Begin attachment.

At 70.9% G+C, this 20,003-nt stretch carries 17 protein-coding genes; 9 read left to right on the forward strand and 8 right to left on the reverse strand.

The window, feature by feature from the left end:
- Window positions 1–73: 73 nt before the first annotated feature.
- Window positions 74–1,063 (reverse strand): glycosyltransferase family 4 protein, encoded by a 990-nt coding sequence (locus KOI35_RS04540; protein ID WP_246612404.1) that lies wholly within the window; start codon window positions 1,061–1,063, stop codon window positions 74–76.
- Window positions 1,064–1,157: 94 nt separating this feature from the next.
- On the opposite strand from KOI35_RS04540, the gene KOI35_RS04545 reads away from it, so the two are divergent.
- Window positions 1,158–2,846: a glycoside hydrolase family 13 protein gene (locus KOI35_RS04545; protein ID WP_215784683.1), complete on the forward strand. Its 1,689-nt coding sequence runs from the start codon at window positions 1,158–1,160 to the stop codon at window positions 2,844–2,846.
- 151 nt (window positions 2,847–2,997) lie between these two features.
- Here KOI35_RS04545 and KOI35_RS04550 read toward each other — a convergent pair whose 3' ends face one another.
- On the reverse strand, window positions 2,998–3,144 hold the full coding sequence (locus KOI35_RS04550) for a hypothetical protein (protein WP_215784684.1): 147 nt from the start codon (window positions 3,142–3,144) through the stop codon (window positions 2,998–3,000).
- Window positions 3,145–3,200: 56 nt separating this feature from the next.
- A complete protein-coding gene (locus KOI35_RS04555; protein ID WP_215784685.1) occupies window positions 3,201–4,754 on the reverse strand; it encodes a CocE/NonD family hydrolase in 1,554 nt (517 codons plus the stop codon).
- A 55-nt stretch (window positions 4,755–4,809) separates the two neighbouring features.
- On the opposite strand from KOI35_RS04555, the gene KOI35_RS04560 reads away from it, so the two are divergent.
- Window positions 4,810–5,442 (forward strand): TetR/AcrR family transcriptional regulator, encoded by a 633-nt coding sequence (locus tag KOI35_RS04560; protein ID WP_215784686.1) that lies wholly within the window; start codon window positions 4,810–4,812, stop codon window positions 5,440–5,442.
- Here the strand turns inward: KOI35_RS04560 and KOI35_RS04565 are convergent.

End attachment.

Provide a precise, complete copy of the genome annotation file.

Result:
At 70.9% G+C, this 20,003-nt stretch carries 17 protein-coding genes; 9 read left to right on the forward strand and 8 right to left on the reverse strand.

The window, feature by feature from the left end:
- Window positions 1–73: 73 nt before the first annotated feature.
- Window positions 74–1,063 (reverse strand): glycosyltransferase family 4 protein, encoded by a 990-nt coding sequence (locus KOI35_RS04540; protein ID WP_246612404.1) that lies wholly within the window; start codon window positions 1,061–1,063, stop codon window positions 74–76.
- Window positions 1,064–1,157: 94 nt separating this feature from the next.
- On the opposite strand from KOI35_RS04540, the gene KOI35_RS04545 reads away from it, so the two are divergent.
- Window positions 1,158–2,846: a glycoside hydrolase family 13 protein gene (locus KOI35_RS04545; protein ID WP_215784683.1), complete on the forward strand. Its 1,689-nt coding sequence runs from the start codon at window positions 1,158–1,160 to the stop codon at window positions 2,844–2,846.
- 151 nt (window positions 2,847–2,997) lie between these two features.
- Here KOI35_RS04545 and KOI35_RS04550 read toward each other — a convergent pair whose 3' ends face one another.
- On the reverse strand, window positions 2,998–3,144 hold the full coding sequence (locus KOI35_RS04550) for a hypothetical protein (protein WP_215784684.1): 147 nt from the start codon (window positions 3,142–3,144) through the stop codon (window positions 2,998–3,000).
- Window positions 3,145–3,200: 56 nt separating this feature from the next.
- A complete protein-coding gene (locus KOI35_RS04555; protein ID WP_215784685.1) occupies window positions 3,201–4,754 on the reverse strand; it encodes a CocE/NonD family hydrolase in 1,554 nt (517 codons plus the stop codon).
- A 55-nt stretch (window positions 4,755–4,809) separates the two neighbouring features.
- On the opposite strand from KOI35_RS04555, the gene KOI35_RS04560 reads away from it, so the two are divergent.
- Window positions 4,810–5,442 (forward strand): TetR/AcrR family transcriptional regulator, encoded by a 633-nt coding sequence (locus tag KOI35_RS04560; protein ID WP_215784686.1) that lies wholly within the window; start codon window positions 4,810–4,812, stop codon window positions 5,440–5,442.
- Here the strand turns inward: KOI35_RS04560 and KOI35_RS04565 are convergent.